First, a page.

Jim Smart
April 1, 2008

Have you ever had an engine built, only to find yourself unhappy with the result? Our budget FE 390 project was one of those disappointing engine-building experiences. Although it was built by a reputable machine shop, it had a hideous amount of vibration and wasn't performing well--proof that even the best machine shop is only as proficient as its weakest link. All it takes is one person having a bad day to send an engine build into a tailspin.

Because our confidence in the builder was shaken, we decided to visit one we trust--JGM Performance Engineering in Valencia, California. It may surprise you to know JGM Performance Engineering doesn't see very many Ford FE big-blocks. The engine JGM works on most these days is the small-block Ford in low and tall-deck versions in all kinds of displacements.

We're passionate about FE big-blocks and here's why. There remains no replacement for displacement and shear size--that raw, nasty, rotund mass thing that dates back to Roman chariots of yore. Size really does matter and always has. You can have a stump-pulling 427-inch Windsor small-block that makes heaping, helping amounts of torque and horsepower, but does it fill the engine room?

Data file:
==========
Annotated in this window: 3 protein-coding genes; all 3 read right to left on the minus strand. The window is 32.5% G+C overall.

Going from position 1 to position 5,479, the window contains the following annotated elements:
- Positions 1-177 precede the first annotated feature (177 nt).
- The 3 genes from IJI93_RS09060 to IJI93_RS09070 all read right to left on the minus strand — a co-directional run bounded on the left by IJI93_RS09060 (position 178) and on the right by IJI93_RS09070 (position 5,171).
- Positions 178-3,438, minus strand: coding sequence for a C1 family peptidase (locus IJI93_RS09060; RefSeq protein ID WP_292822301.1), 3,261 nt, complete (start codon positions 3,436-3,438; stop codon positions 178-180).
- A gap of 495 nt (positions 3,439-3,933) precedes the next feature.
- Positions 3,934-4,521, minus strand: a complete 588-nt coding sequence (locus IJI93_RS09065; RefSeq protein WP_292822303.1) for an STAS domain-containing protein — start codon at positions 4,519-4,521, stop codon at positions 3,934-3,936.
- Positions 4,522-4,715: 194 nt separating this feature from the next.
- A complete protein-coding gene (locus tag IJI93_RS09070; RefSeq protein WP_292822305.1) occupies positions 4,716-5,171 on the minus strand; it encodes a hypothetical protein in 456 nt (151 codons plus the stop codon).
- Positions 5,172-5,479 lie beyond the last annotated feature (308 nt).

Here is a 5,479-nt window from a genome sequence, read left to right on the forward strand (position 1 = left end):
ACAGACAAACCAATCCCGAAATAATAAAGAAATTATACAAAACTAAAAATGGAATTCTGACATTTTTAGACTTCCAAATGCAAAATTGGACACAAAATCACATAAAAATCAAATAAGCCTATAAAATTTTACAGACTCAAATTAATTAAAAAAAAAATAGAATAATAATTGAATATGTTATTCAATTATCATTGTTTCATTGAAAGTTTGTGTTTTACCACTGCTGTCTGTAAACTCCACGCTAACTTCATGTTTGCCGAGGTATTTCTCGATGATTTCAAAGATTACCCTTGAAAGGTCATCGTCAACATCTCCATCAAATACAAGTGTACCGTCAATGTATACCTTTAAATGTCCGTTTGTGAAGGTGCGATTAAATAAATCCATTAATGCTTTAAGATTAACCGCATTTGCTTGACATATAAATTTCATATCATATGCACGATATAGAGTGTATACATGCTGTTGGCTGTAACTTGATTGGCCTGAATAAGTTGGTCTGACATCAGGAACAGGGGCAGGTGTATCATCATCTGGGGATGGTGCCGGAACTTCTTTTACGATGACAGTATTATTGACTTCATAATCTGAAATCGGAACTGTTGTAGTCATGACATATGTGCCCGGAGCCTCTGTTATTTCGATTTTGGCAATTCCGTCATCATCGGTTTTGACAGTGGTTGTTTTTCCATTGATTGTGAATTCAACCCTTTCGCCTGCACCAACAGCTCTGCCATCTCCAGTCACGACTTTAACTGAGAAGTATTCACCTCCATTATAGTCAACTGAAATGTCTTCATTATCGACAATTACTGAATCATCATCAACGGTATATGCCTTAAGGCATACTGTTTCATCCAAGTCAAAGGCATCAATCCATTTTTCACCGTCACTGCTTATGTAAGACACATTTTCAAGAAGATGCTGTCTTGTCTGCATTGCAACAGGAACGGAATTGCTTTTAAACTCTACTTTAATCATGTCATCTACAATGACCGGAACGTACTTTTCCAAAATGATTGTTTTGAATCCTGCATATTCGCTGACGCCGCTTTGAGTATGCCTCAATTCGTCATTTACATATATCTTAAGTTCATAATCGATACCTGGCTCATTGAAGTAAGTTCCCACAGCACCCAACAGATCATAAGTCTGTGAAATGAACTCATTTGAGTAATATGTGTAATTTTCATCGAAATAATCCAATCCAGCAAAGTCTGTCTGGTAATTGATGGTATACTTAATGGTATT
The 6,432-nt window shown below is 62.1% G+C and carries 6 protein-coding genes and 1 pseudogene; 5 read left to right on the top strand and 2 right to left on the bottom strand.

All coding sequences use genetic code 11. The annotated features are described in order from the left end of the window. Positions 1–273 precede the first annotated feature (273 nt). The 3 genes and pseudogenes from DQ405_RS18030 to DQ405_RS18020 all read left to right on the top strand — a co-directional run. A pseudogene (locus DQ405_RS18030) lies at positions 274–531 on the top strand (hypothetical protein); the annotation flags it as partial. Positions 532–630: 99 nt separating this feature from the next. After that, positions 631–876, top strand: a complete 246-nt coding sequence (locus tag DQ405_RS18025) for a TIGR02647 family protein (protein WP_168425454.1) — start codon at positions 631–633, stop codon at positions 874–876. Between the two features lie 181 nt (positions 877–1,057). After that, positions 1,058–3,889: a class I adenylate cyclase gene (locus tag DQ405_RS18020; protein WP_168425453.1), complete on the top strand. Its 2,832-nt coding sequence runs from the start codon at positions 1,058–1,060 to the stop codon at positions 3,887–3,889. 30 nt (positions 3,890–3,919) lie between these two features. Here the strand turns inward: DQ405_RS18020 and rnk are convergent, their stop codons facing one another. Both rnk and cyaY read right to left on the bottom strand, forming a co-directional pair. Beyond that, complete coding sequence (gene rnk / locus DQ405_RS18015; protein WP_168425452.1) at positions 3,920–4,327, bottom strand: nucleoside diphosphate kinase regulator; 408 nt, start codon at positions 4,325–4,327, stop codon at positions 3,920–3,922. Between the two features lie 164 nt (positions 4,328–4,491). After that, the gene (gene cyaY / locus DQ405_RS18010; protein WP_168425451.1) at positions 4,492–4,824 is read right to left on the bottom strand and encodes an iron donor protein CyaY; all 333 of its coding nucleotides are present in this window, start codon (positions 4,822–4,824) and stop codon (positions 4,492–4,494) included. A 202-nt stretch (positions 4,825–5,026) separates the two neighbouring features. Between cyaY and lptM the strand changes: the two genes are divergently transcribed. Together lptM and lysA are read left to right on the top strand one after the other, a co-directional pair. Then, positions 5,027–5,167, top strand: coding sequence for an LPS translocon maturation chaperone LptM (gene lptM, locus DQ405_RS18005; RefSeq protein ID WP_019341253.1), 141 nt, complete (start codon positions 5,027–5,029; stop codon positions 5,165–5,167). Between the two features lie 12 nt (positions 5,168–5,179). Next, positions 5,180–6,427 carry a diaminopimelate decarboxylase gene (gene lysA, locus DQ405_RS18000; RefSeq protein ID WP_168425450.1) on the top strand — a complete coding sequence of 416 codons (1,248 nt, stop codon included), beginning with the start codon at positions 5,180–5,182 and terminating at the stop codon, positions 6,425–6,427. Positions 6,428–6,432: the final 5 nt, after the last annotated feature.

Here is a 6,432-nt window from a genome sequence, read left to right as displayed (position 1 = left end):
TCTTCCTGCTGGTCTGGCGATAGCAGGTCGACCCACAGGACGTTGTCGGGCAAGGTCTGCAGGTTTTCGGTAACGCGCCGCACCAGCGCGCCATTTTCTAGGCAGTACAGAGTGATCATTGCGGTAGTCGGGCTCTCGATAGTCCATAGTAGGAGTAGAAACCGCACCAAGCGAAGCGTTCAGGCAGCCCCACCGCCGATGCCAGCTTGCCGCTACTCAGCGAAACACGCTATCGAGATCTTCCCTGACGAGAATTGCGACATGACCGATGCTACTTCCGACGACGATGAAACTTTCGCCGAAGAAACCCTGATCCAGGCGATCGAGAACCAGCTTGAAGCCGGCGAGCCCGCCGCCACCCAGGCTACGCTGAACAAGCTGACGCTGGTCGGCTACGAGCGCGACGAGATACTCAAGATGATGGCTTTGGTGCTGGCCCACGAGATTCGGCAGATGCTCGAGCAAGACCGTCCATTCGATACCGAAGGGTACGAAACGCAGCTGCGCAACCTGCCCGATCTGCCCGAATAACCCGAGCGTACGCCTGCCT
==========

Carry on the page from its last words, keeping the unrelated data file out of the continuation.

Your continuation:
It's always interesting to tear into a fresh rebuild to see what went wrong. We're convinced something was amiss during dynamic balancing, hence the vibration. However, our 390 goes further than that. It's a study in what happens when we have an unhappy combination of parts combined with marginal building technique. Perceived vibration may not have been dynamic balance at all, but rather cylinder-power balance, inconsistent compression, and cylinder pressure between bores. It may also have been improper cam selection and degreeing.

Our 390 FE project demonstrates just how little some builders know. It's easy to hang up a shingle and call yourself an engine builder. We jokingly call them engine "assemblers" because they tend to overlook what's most important in a rebuild. It takes a real engine architect to plan and build an engine properly. For one thing, you can't approach an FE big-block in the same way you would the average small-block. The FE big-block is an old-school, skirted, Y-block design, with all kinds of potential for making big power. However, a street-driven FE should be built for reliability as well as power. To get power for the long haul, you need reliability, and we'll show you how to get it.

Next month, we'll wrap up our Budget FE project with top-end assembly and dyno testing.

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